Saudi Arabia's family-owned businesses get new corporate governance guidelines

The corporate governance regimes of Saudi Arabia’s family-owned businesses (FOBs) are a salient talking point in financial circles, for obvious reasons. Estimates as to their contribution to GDP vary, but a 2012 study by the Jeddah Chamber of Commerce & Industry claimed that the Kingdom’s FOBs in that year accounted for around SR350bn ($93.28bn), or 25% of the total. At that time, there were around 5000 FOBs in the country, 156 of which were listed on the Saudi Stock Exchange. Their importance to the economy is central, and their efficient operation is thus the concern of a range of government entities, from the Capital Market Authority (CMA), which as it opens the market to foreign investment seeks to strengthen corporate governance to establish the bourse as a desirable investment platform, to the Ministry of Commerce and Industry (MoCI), which is concerned with the more general performance of FOBs in the domestic economy.

Making the Transition

The preparedness of Saudi FOBs to implement enhanced corporate governance protocols varies considerably across the segment. Some of the larger firms, such as the international conglomerate Al Zamil Group, have been upgrading their internal structures since Saudi Arabia’s accession to the WTO in December 2005. As it prepared its businesses for globalisation and WTO competition, the group and the more progressive firms like it have focused on issues such as separating family affairs from business, establishing training and development programmes, and setting up family councils to smooth the transition of management to the next generation. “Organisation is key to effective corporate governance for family-owned companies,” Sulaiman Al Muhaidib, chairman of Al Muhaidib & Sons Group, told OBG. “Things like family councils can help provide structure and give the younger generation a greater sense of involvement.”

Increased Oversight

Corporate governance was an important element of this process, and over the last 10 years the level of its application has gradually risen. Listed family businesses are already subject to the CMA’s corporate governance regulations, while those not on the exchange must comply with the companies’ regulations issued by the MoCI. However, recent years have seen the government step up its efforts to enhance the level of corporate governance in the FOB segment, with the most significant move coming in late 2013 in the form of the MoCI’s online publication of its draft Corporate Governance Guide for Saudi Arabian Family Companies and Model Rules.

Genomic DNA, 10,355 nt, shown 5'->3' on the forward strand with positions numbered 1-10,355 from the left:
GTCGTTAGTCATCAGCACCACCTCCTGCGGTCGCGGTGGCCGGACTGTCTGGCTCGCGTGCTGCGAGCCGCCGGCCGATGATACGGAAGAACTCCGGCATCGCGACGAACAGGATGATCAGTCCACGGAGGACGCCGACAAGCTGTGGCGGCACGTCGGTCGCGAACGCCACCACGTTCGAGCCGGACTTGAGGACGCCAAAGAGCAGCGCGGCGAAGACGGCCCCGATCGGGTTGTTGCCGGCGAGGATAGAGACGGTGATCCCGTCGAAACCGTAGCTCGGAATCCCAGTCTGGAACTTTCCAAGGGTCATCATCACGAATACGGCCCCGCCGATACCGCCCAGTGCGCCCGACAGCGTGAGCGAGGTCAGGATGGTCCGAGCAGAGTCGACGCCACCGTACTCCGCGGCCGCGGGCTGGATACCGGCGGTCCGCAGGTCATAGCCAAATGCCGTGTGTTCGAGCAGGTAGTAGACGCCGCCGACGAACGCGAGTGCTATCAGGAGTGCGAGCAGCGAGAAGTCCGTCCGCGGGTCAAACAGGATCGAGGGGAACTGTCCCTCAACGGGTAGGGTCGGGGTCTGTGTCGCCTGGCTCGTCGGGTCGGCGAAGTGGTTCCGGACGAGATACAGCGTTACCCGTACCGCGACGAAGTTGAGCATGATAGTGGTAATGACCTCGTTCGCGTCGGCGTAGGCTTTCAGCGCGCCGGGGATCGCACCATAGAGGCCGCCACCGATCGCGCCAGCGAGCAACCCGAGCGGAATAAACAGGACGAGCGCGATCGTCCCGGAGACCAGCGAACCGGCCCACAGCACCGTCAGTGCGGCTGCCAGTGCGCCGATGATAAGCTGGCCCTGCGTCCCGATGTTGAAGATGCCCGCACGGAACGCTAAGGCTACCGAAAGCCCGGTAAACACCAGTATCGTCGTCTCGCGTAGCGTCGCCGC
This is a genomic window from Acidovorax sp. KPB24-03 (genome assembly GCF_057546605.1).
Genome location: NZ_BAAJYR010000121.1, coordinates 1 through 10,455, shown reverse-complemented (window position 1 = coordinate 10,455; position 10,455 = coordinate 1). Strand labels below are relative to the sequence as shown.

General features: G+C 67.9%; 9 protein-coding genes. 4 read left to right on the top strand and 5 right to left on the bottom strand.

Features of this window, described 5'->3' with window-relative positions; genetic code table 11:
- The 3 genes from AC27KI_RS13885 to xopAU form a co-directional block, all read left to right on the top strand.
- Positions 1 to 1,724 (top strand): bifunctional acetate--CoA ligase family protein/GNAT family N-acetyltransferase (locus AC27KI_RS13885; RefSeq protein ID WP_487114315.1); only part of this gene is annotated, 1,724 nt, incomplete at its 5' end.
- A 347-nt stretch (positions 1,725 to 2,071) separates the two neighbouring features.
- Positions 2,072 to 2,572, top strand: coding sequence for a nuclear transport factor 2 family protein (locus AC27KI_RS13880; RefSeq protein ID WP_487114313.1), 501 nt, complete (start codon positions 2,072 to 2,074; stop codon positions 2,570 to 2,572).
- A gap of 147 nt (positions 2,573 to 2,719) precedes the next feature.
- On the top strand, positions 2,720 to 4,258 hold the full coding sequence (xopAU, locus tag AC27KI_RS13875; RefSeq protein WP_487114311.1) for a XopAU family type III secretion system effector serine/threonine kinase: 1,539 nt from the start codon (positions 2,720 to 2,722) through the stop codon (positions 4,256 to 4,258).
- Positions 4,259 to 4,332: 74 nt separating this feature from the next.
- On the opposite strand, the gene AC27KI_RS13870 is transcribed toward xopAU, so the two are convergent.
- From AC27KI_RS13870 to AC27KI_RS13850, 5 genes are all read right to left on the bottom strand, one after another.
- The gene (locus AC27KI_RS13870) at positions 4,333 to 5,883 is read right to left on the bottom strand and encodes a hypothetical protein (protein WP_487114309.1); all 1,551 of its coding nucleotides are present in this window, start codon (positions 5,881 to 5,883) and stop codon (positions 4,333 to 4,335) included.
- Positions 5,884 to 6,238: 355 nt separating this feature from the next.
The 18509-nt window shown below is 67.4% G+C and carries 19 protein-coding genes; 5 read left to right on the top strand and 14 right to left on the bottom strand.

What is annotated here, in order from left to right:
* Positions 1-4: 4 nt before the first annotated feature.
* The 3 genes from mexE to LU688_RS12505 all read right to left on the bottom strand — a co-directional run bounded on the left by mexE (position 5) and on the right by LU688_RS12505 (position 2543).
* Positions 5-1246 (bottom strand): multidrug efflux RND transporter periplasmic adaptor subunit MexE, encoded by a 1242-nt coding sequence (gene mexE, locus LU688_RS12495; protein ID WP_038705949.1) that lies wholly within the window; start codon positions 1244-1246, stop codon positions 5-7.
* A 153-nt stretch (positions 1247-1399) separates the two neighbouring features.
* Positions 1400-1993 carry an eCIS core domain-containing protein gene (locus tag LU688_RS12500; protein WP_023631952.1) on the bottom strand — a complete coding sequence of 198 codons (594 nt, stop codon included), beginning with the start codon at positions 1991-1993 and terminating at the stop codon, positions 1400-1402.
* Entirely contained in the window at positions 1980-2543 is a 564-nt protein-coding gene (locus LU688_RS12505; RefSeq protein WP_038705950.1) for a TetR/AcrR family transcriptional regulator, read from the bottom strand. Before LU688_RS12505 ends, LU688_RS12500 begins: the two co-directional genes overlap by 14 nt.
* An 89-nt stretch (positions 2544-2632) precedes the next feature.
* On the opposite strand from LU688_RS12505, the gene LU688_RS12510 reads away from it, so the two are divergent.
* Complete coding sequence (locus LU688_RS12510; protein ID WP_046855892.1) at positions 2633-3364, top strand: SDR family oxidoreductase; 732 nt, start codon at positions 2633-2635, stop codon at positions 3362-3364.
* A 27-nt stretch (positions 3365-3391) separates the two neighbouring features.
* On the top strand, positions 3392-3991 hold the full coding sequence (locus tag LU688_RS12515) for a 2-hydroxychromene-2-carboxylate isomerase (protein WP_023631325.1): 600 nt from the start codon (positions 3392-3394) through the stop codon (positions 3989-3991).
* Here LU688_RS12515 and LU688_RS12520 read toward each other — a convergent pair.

The document established protocols for FOBs across a range of areas, including: establishing holding structures to channel investments; delegating control to a team of board members and executive managers; formulating value statements as a guiding compass for future generations; involving younger generations in decision-making processes; introducing family boards to supplement boards of directors in areas such as settling differences between family members; employing family members and imposing employment conditions on them; distributing equitable dividends; and ensuring the governance of share transfers and exits.

Reaching Out To All

FOBs have much to gain from undergoing the transformation the MoCI has requested of them. As family concerns expand, the importance of robust business processes becomes greater, and by making themselves more accountable and transparent these businesses open the door to not only improved performance, but also crucial financing options, such as private equity transactions and public offerings, or a combination of the two.

Without a clearly defined corporate governance framework the increasingly complex relationships between employees, managers and owners can be problematic for FOBs. Many family companies, however, have inadequate provisions in place to address issues such as succession, and the resulting potential for instability has a negative effect on both earning and funding potential. However, as the nation’s family-owned concerns set about upgrading their processes and protocols they now have a clear framework to follow.

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This article is from the Alternative Investments chapter of The Report: Saudi Arabia 2015. Explore other chapters from this report.